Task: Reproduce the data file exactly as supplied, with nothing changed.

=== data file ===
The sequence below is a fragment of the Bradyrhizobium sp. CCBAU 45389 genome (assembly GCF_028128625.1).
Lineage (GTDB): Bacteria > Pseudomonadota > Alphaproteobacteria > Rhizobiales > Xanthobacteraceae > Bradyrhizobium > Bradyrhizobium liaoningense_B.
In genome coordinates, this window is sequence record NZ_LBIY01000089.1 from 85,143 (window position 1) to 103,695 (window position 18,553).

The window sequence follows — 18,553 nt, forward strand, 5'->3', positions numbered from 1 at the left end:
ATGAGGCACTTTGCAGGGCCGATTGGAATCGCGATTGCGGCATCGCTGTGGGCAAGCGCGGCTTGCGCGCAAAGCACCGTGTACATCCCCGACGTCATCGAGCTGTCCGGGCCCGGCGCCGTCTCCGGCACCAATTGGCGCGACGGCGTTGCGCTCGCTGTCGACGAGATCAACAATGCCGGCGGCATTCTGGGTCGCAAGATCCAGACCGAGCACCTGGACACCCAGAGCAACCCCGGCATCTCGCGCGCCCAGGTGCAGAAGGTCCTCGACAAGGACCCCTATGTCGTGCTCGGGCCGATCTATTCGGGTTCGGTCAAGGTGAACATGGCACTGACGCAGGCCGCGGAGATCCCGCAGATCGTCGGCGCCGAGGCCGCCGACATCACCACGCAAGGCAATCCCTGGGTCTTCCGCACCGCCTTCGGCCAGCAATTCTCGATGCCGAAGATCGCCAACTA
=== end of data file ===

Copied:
The sequence below is a fragment of the Bradyrhizobium sp. CCBAU 45389 genome (assembly GCF_028128625.1).
Lineage (GTDB): Bacteria > Pseudomonadota > Alphaproteobacteria > Rhizobiales > Xanthobacteraceae > Bradyrhizobium > Bradyrhizobium liaoningense_B.
In genome coordinates, this window is sequence record NZ_LBIY01000089.1 from 85,143 (window position 1) to 103,695 (window position 18,553).

The window sequence follows — 18,553 nt, forward strand, 5'->3', positions numbered from 1 at the left end:
ATGAGGCACTTTGCAGGGCCGATTGGAATCGCGATTGCGGCATCGCTGTGGGCAAGCGCGGCTTGCGCGCAAAGCACCGTGTACATCCCCGACGTCATCGAGCTGTCCGGGCCCGGCGCCGTCTCCGGCACCAATTGGCGCGACGGCGTTGCGCTCGCTGTCGACGAGATCAACAATGCCGGCGGCATTCTGGGTCGCAAGATCCAGACCGAGCACCTGGACACCCAGAGCAACCCCGGCATCTCGCGCGCCCAGGTGCAGAAGGTCCTCGACAAGGACCCCTATGTCGTGCTCGGGCCGATCTATTCGGGTTCGGTCAAGGTGAACATGGCACTGACGCAGGCCGCGGAGATCCCGCAGATCGTCGGCGCCGAGGCCGCCGACATCACCACGCAAGGCAATCCCTGGGTCTTCCGCACCGCCTTCGGCCAGCAATTCTCGATGCCGAAGATCGCCAACTA